with bibs and began wearing blue jeans with a

young man.”

belt. I watched him go off the first morning with


the older girl next door, seeing clearly that an

bad again today.” He grinned enormously and

nursery-school tot replaced by a long-trousered,

said, “Today Charles hit the teacher.”

swaggering character who forgot to stop at the


corner and wave good-bye to me.

again?” 15

floor, and the voice suddenly become raucous

At lunch he spoke insolently to his

father, spilled his baby sister’s milk, and


“Why did Charles hit the teacher?” I

“Because she tried to make him color

with red crayons,” Laurie said. “Charles wanted to color with green crayons so he hit the teacher

asked. 7

“Look down,” Laurie said. “Look at my

asked quickly.

elaborately casual.

“Did you learn anything?” his father



“How was school today?” I asked,


“What?” his father said, looking up.


take the name of the Lord in vain.

“All right,” he said.


thumb. Gee, you’re dumb.” He began to laugh

remarked that his teacher said we were not to


“He sure did,” Laurie said. “Look up,” he

said to his father.

shouting, “Isn’t anybody here?”


“Good heavens,” I said, mindful of the

Lord’s name, “I suppose he got spanked

He came running home the same way,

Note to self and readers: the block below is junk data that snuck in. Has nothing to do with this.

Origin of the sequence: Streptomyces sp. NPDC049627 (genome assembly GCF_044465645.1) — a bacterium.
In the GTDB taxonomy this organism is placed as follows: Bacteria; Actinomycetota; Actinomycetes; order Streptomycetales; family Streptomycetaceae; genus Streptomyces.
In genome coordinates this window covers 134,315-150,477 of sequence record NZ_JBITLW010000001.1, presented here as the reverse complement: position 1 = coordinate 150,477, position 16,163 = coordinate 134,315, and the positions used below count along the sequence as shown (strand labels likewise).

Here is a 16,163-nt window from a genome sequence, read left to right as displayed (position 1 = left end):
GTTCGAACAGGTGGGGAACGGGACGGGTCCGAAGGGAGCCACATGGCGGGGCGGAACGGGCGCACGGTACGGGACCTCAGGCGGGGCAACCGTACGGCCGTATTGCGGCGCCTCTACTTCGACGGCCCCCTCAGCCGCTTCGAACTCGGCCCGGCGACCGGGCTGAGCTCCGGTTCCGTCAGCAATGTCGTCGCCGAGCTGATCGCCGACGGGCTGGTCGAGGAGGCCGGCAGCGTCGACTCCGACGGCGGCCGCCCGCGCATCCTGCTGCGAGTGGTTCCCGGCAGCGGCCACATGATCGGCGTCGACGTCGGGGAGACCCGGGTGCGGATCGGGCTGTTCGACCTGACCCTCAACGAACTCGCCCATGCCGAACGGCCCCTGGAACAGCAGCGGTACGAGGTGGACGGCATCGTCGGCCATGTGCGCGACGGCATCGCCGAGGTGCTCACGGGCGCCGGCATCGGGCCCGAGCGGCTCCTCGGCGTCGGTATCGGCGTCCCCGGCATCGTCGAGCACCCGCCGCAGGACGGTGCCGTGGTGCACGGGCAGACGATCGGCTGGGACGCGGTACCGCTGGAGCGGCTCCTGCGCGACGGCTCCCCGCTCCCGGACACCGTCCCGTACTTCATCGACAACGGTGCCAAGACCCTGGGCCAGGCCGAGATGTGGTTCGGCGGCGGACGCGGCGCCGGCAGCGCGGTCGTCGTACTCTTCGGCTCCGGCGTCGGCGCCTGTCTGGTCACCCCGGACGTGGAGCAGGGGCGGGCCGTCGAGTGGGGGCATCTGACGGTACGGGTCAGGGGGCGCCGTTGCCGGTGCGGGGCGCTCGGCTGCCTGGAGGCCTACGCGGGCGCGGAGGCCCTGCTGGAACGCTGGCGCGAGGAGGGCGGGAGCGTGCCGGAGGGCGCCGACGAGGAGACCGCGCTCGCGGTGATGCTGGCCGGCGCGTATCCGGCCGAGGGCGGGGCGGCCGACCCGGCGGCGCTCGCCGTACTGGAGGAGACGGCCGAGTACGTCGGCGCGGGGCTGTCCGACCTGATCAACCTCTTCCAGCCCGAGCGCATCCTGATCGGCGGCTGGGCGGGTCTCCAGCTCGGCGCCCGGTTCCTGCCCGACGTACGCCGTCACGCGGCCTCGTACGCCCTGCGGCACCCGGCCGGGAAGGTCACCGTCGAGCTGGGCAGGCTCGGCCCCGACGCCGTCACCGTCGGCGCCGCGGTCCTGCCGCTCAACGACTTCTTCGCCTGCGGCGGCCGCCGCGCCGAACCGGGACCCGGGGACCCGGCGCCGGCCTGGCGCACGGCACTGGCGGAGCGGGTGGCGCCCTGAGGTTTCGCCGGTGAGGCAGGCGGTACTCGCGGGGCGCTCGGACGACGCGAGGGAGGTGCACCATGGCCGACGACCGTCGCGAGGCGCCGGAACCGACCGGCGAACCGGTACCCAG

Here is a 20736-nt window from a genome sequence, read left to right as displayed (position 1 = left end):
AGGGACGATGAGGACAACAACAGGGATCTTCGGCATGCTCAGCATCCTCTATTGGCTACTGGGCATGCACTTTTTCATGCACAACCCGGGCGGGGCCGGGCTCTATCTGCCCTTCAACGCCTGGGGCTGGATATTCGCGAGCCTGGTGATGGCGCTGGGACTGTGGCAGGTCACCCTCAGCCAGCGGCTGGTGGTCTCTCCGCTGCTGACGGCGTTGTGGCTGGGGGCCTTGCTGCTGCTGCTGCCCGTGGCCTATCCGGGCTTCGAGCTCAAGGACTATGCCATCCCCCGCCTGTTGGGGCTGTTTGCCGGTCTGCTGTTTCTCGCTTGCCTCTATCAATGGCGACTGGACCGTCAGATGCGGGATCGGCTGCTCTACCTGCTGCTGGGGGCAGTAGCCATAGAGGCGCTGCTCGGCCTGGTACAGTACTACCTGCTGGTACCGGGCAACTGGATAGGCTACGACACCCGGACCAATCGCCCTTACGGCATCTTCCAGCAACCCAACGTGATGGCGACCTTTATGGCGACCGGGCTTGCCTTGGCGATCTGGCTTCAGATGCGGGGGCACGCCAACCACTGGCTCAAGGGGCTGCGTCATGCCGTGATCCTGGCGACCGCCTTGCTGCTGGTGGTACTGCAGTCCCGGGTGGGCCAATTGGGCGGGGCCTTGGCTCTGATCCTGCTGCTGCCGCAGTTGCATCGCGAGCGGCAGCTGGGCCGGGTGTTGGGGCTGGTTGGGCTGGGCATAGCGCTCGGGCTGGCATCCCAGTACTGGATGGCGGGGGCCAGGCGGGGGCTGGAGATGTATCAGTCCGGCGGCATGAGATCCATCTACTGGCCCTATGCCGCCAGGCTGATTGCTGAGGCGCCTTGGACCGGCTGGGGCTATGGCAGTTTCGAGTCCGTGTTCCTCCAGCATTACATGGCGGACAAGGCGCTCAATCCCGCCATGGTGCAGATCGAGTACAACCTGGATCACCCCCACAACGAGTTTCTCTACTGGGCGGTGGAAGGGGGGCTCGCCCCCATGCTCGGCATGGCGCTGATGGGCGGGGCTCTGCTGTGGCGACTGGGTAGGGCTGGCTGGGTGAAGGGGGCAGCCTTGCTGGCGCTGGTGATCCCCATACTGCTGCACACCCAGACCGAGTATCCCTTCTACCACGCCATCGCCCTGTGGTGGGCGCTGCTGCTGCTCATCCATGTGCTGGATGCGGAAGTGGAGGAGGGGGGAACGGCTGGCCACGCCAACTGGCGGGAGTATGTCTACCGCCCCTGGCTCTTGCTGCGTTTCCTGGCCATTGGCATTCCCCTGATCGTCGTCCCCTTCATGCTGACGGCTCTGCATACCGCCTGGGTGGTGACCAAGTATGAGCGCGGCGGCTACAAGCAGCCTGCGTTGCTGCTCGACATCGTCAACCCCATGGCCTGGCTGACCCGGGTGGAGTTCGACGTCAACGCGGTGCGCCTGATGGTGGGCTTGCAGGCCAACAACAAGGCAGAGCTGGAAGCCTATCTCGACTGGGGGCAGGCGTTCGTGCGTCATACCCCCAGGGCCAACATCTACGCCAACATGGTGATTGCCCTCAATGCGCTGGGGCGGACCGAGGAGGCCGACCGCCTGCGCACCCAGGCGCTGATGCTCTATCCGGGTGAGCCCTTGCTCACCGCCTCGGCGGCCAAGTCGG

the front door slamming open, his cap on the


The next day Laurie remarked at lunch,

as soon as he sat down, “Well, Charles was

era of my life was ended, my sweet-voiced


“What did he do?” I asked again, but

and she spanked him and said nobody play Laurie regarded his father coldly. “I

with Charles but everybody did.”

didn’t learn nothing,” he said. 8

“Anything,” I said. “Didn’t lean anything.”


“The teacher spanked a boy, though,”


The third day—it was a Wednesday of

the first week—Charles bounced a seesaw on to the head of a little girl and made her bleed,

Laurie said, addressing his bread and butter.

and the teacher made him stay inside all during

“For being fresh,” he added, with his mouth full.



recess. Thursday Charles had to stand in a


corner during story-time because he kept

husband asked Laurie. “What’s his other

pounding his feet on the floor. Friday Charles


was deprived of blackboard privileges because


he threw chalk.

he doesn’t have any rubbers and he doesn’t


wear a jacket.”

On Saturday I remarked to my husband,

“What does this Charles look like?” my

“He’s bigger than me,” Laurie said. “And

“Do you think kindergarten is too unsettling for


Laurie? All this toughness and bad grammar,

Teachers meeting, and only the fact that the

and this Charles boy sounds like such a bad

baby had a cold kept me from going; I wanted


passionately to meet Charles’s mother. On


Tuesday Laurie remarked suddenly, “Our

“It’ll be alright,” my husband said

Monday night was the first Parent-

reassuringly. “Bound to be people like Charles

teacher had a friend come to see her in school

in the world. Might as well meet them now as